What's new in exploration
The sky may be falling, but not right now in the global fossil energy business. No driven ideology can alter the simple fact that all living persons benefit daily from fossil energy. So, reality requires expanding exploration for fossil fuels. Governments are “allowing” more access offshore. European leaders admit to Chevron that natural gas is the long-term play in reducing “climate change” emissions! All energy matters (t-shirt slogan) and should be pursued.
Since lithium is rare, and the perfect adiabatic device has yet to be obtained, world peace must muddy by with what we know we have. Examining the pages of recent exploration announcements in World Oil says one thing, exploration is WINNING! You would think we are in “fat city.”
Points of interest posted in World Oil:
- CGX Energy Inc. and Frontera Energy Corporation—discovered oil offshore Guyana, encountered 210 ft of hydrocarbon-bearing sands
- Shell—Pierce Field, UK North Sea, to increase production
- Equinor—BM-C-33 offshore Brazil moves forward
- Ecopetrol—calls for Colombia to drop exploration ban, ExxonMobil drops out
- Petrobras makes offshore oil discovery
- Qatar Energy—plans exploration Suriname,
- Aker BP—makes upgrade to exploration discovery, beating predrill estimates
- ExxonMobil returns to new fracing tech in shale (yea!), to continue producing oil, gas
- TGS—reinvents 2D to 3D seismic data in new project offshore Brazil
- PGS, SLB, TGS—sign 3D multi-client reprocessing agreement offshore Malaysia
- Ikon Science—improves “normal” workflows, in exploration to production
- Total—makes a commercial discovery offshore Nigeria
- Zion Oil & Gas—“Our future plans include additional exploration projects”
- CNOOC plans offshore oil, gas exploration in Tanzania.
See a theme? Offshore rig prices continue to rise, due to exploration demand and exploitation of recent discoveries.
Observations from Carbon Intel Forum. This May’s Gulf Energy Information-hosted Carbon Intel Forum in Houston was well- attended. Presenters spoke about using CO2 in alternate substances like cement. Some issues with carbon capture were discussed, along with the yet-to-be-solved problem of keeping CO2 sequestered underground for more than a few years. Current tax incentives molded the room’s attendance. I couldn’t help myself when asking a presenter about how much fossil fuel will be needed to commercialize his company’s cement process. He did not know. I was later “corrected” by DOE-NETL that the process used joules, not gas Btu’s. You think there could be some misunderstanding about which end of the gas pipe I was referring to? My point? Fossil fuel is required, because neither solar nor wind can produce enough watts to bake cement.
Namibia claims a find. I read with delight that according to a Namibian national spokesperson in Africa, Total Namibia found “billions of barrels” of oil offshore, Fig. 1. I heard a similar pronouncement from a Brazilian spokesperson about a Texaco discovery on Marajo Island, circa 1985. Since I was on that very small, flat sandy island for Marathon Oil at the time, I supposed that Texaco’s drill rig was just “missing.” I must have been looking downward; too concerned with piranha and anacondas.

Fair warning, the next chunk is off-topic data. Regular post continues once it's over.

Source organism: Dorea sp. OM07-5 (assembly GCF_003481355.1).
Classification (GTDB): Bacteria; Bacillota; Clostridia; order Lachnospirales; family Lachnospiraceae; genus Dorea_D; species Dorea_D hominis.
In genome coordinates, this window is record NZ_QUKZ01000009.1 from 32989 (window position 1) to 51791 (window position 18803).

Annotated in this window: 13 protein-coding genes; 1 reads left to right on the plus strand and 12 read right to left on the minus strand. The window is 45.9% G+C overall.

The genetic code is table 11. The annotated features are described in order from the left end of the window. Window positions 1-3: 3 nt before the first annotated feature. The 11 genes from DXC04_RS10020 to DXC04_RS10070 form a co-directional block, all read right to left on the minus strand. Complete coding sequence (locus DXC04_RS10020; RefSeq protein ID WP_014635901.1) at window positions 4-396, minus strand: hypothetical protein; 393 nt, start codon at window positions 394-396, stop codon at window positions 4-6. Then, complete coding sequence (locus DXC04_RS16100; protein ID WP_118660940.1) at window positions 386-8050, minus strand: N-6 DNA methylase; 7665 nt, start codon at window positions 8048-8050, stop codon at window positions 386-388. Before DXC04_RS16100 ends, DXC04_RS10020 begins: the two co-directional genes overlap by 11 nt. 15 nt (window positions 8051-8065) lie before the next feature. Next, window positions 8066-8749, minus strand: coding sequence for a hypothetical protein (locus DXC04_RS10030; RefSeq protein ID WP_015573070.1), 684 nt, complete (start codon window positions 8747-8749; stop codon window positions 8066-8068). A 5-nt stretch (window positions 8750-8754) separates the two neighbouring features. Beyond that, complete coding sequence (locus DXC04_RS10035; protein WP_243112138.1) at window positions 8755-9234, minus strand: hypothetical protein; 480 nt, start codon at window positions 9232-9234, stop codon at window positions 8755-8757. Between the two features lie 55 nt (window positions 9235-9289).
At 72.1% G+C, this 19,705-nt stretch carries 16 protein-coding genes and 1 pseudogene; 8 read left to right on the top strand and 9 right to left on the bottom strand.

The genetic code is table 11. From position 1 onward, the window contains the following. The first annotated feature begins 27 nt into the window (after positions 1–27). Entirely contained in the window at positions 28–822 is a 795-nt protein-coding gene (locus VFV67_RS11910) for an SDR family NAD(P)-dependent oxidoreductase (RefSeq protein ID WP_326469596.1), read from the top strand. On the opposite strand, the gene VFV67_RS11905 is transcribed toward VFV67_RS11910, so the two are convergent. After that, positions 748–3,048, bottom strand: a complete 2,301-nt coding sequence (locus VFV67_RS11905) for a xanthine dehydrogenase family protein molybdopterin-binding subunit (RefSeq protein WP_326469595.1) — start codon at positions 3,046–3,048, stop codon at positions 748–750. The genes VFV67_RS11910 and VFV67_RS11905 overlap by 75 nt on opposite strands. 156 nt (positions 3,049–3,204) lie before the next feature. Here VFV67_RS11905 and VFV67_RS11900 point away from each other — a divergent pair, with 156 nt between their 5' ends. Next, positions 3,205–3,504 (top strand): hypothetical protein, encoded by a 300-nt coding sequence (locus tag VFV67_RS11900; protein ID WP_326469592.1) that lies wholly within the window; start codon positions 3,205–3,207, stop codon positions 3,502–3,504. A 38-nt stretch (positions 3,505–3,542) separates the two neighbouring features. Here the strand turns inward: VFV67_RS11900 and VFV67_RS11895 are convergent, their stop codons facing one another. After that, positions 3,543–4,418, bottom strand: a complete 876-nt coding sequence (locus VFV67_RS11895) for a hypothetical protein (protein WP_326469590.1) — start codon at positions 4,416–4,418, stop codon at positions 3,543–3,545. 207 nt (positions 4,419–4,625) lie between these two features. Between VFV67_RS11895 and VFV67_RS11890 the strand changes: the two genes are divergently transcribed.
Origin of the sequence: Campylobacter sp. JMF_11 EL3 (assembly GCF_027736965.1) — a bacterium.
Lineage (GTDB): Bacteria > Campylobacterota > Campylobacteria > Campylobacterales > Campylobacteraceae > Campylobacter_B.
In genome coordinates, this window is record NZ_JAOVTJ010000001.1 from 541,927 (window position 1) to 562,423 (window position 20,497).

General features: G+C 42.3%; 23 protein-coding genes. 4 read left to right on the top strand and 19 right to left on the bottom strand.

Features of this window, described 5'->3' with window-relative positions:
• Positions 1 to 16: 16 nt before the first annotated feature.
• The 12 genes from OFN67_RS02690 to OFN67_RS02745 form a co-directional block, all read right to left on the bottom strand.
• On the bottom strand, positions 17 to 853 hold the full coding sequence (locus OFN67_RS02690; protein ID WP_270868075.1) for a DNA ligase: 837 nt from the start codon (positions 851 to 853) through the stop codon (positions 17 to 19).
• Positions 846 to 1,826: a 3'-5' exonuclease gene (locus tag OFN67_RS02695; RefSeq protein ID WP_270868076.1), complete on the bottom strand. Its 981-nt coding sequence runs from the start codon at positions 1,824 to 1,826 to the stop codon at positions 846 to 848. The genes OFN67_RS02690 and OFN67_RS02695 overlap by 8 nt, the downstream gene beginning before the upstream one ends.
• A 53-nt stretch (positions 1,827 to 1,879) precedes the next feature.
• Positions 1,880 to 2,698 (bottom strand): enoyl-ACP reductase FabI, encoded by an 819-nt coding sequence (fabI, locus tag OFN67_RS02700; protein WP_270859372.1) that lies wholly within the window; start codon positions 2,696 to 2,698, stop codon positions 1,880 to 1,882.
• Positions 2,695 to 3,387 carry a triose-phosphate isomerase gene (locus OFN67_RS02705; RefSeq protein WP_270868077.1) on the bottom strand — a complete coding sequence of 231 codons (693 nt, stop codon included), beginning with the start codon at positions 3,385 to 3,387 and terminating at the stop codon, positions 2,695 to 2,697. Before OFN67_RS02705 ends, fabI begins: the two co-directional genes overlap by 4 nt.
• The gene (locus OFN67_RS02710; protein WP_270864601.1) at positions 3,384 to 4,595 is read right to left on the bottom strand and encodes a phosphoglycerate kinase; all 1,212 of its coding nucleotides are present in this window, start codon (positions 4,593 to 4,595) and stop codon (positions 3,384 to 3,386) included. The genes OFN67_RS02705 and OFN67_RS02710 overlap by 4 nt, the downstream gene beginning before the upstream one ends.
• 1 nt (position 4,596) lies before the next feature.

SPWLA’s annual conference was held recently in Houston. I feature workshop #4, The Importance of Petrophysics in Resources and Reserves Estimation. Resources and reserves estimation is an essential task in our industry for internal resources accounting, financial transactions, and regulatory reporting at the very least. To ensure consistency, transparency and reliability for these estimations, several entities have developed guidelines. Although the Petroleum Resources Management System by SPE, AAPG WPC, SPEE, SEG, EAGE and SPWLA is a recognized industrywide standard, different guidelines are tied to different countries and stock exchanges/markets.
So, with this background, what is the role of Petrophysics in resources and reserves assessment? Also, what are fit-for-purpose guidelines (emphasis on guidelines, not rules) that are reasonable and necessary? Expectations: The participants will understand the key role that petrophysics plays in reserves and resources estimation, and ultimately on assets’ values.
SPWLA featured several workshops: Classification, Framework and Definition of Resources; The role of Petrophysics in resources and reserves estimation; Net Pay Definition; Evaluation & Integration methods; and Introduction to 2022 updated PRMS Application Guidelines.
Stated prerequisites: A basic understanding of petrophysical evaluation, multi-discipline integrated subsurface studies, and project management. Advanced knowledge of field development planning and regulations is advisable, but not essential. (Really?)
Did any of your people attend? The future of micro analysis of profitable reservoir rock is undergoing radical improvements with very few publication releases.
- What's new in exploration (September 2023)
- What's new in exploration (May 2023)
- Regional report: South Australia: New life in a mature basin: S.A.’s Cooper basin CCS and exploration opportunities (May 2023)
- E&P spending: Global capex growth to moderate (February 2023)
- First Oil (January 2023)
- Dallas Fed: Oil and gas expansion continues; cost pressures, supply-chain delays persist (November 2022)
- Applying ultra-deep LWD resistivity technology successfully in a SAGD operation (May 2019)
- Adoption of wireless intelligent completions advances (May 2019)
- Majors double down as takeaway crunch eases (April 2019)
- What’s new in well logging and formation evaluation (April 2019)
- Qualification of a 20,000-psi subsea BOP: A collaborative approach (February 2019)
- ConocoPhillips’ Greg Leveille sees rapid trajectory of technical advancement continuing (February 2019)